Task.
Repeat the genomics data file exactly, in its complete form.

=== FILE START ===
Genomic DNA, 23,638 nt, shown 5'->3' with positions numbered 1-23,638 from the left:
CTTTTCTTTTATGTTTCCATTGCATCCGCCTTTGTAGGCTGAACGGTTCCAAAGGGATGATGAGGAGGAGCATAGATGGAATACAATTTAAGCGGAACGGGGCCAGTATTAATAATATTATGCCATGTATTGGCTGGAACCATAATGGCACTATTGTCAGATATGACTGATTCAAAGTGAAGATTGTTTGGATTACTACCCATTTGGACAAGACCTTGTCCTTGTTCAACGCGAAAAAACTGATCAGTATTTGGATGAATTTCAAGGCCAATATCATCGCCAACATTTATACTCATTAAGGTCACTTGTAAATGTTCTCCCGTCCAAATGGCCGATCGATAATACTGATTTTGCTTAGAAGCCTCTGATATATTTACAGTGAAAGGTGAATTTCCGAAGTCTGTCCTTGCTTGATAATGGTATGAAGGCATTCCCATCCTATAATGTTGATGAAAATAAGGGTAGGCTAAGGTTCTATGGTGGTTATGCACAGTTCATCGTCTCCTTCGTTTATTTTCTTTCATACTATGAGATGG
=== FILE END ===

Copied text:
Genomic DNA, 23,638 nt, shown 5'->3' with positions numbered 1-23,638 from the left:
CTTTTCTTTTATGTTTCCATTGCATCCGCCTTTGTAGGCTGAACGGTTCCAAAGGGATGATGAGGAGGAGCATAGATGGAATACAATTTAAGCGGAACGGGGCCAGTATTAATAATATTATGCCATGTATTGGCTGGAACCATAATGGCACTATTGTCAGATATGACTGATTCAAAGTGAAGATTGTTTGGATTACTACCCATTTGGACAAGACCTTGTCCTTGTTCAACGCGAAAAAACTGATCAGTATTTGGATGAATTTCAAGGCCAATATCATCGCCAACATTTATACTCATTAAGGTCACTTGTAAATGTTCTCCCGTCCAAATGGCCGATCGATAATACTGATTTTGCTTAGAAGCCTCTGATATATTTACAGTGAAAGGTGAATTTCCGAAGTCTGTCCTTGCTTGATAATGGTATGAAGGCATTCCCATCCTATAATGTTGATGAAAATAAGGGTAGGCTAAGGTTCTATGGTGGTTATGCACAGTTCATCGTCTCCTTCGTTTATTTTCTTTCATACTATGAGATGG